The climate Farm Bill: Establishing US leadership in forestry

Moderated by Jad Daley, another panel cited the 2023 Farm Bill as a critical mechanism for advancing forestry as a carbon removal solution, with Alix Murdoch stressing the need to get funding numbers right from the outset. Dr. Anne Marsh underscored agroforestry as a key opportunity for forest-based carbon removal that policymakers can support in both Farm Bill and Inflation Reduction Act (IRA) implementation. Ugbaad Kosar highlighted the dynamic benefits of forestry projects: improved air quality and public health, just job creation, and economic wellbeing. According to Diana Dombrowski, reforestation efforts can support a just transition for communities like hers in Appalachia, where there exists swaths of abandoned mine lands.

Lessons in resource management for carbon removal

Now that carbon removal solutions are coming to fruition on the ground, Dr. Simone Stewart said, we have to grapple with questions like: How do we maintain a localized workforce, provide union jobs, and keep expertise and benefits from CDR within a community, rather than extracting from them? Frances Wang and Dr. Colin McCormick speculated on the energy use of future DAC plants that remove on the gigaton scale with moderator Anu Khan.

How government can buy carbon removal’s future

House of Representatives staffer Tom Erb gave opening remarks on how to advance a CDR procurement bill in the future. A key piece of the puzzle is education on both sides of the aisle that covers community, economic, and climate benefits. As Giana Amador noted to moderator Nicole Buell, the federal government is no stranger to incentivizing new technologies through procurement — and it’s hard to imagine a path to 10-gigaton removal without strong federal support. Looking at the Carbon Dioxide Removal Leadership Act and the CREST Act, Savita Bowman said we’re in a promising window to usher in new, field-shaping policy, so long as we are technically specific, address challenges with storage and transportation, set standards with MRV, and align with communities early on. Another upside of carbon removal policy, according to Dr. Jane Flegal? Its bipartisan appeal.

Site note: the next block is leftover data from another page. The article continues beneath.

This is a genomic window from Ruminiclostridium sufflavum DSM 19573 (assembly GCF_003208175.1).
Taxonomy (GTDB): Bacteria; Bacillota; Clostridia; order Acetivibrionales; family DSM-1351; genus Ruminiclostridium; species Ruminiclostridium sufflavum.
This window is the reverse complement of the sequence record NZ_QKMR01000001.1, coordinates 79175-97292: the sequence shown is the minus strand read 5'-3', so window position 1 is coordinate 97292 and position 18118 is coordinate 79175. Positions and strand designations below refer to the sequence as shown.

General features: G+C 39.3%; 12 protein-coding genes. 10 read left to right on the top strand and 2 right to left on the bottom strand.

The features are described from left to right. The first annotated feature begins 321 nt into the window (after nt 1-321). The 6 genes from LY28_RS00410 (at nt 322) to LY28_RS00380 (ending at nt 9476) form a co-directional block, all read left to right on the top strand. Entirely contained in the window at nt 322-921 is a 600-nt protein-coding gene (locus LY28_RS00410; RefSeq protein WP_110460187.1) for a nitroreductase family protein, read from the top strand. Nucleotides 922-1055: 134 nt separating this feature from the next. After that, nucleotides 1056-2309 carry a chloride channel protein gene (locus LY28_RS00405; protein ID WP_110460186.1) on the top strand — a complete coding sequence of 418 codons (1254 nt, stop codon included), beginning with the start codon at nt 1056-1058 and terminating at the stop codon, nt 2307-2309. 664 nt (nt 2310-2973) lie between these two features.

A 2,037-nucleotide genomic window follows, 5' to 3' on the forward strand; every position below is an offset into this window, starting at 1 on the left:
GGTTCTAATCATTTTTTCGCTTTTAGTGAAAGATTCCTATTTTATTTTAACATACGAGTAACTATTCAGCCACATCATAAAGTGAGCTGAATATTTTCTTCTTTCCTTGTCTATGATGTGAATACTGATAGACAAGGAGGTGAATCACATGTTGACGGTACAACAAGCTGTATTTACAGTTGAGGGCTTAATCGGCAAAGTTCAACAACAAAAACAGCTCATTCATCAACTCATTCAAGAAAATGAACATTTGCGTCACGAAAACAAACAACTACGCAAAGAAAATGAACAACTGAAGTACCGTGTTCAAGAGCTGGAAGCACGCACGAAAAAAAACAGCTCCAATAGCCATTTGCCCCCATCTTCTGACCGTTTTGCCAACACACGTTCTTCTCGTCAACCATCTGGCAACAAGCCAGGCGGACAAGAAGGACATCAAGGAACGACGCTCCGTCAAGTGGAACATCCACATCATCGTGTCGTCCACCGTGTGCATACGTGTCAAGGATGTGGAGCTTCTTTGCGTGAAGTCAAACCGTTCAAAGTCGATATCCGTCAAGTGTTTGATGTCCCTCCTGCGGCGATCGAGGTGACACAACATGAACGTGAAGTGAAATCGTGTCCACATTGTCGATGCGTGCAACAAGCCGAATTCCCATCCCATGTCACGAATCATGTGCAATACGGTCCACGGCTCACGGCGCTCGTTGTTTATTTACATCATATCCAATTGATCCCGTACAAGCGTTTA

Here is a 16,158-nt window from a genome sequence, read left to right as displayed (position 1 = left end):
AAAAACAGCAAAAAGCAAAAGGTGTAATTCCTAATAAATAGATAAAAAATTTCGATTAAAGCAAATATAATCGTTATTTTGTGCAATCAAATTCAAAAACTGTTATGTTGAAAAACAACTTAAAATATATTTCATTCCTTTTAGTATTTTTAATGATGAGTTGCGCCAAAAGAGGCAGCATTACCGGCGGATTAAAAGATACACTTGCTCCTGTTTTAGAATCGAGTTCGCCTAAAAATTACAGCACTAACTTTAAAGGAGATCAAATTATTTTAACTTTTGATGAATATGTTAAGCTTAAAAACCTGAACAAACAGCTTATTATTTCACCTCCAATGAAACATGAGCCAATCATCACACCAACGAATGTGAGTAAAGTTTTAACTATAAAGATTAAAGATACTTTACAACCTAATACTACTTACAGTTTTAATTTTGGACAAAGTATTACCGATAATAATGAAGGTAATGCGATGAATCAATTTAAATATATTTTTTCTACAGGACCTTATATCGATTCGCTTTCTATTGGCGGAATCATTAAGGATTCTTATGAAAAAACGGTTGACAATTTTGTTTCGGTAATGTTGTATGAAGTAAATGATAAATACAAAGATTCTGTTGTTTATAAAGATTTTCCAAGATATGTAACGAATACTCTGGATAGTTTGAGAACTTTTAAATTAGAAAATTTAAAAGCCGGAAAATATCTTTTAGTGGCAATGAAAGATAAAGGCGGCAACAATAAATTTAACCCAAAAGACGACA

Past emissions, present harm: How carbon removal can be a tool for justice

As Alayna Chuney pointed out, the nascency of carbon removal grants us the opportunity to center environmental and climate justice in the field from the start; that means recognizing and redressing past harms done to Black and brown communities before siting begins. In conversation with Dharna Noor, panelists explored the different groups that developers should engage in conversations about potential projects, including youth and frontline communities, said Jasmine Davenport. Nikki Batchelor said that community engagement can’t be distilled into a universal checklist, as each deployment will be different, nor should project developers simply be listening for the answers they want to hear, according to Jennifer Hadayia.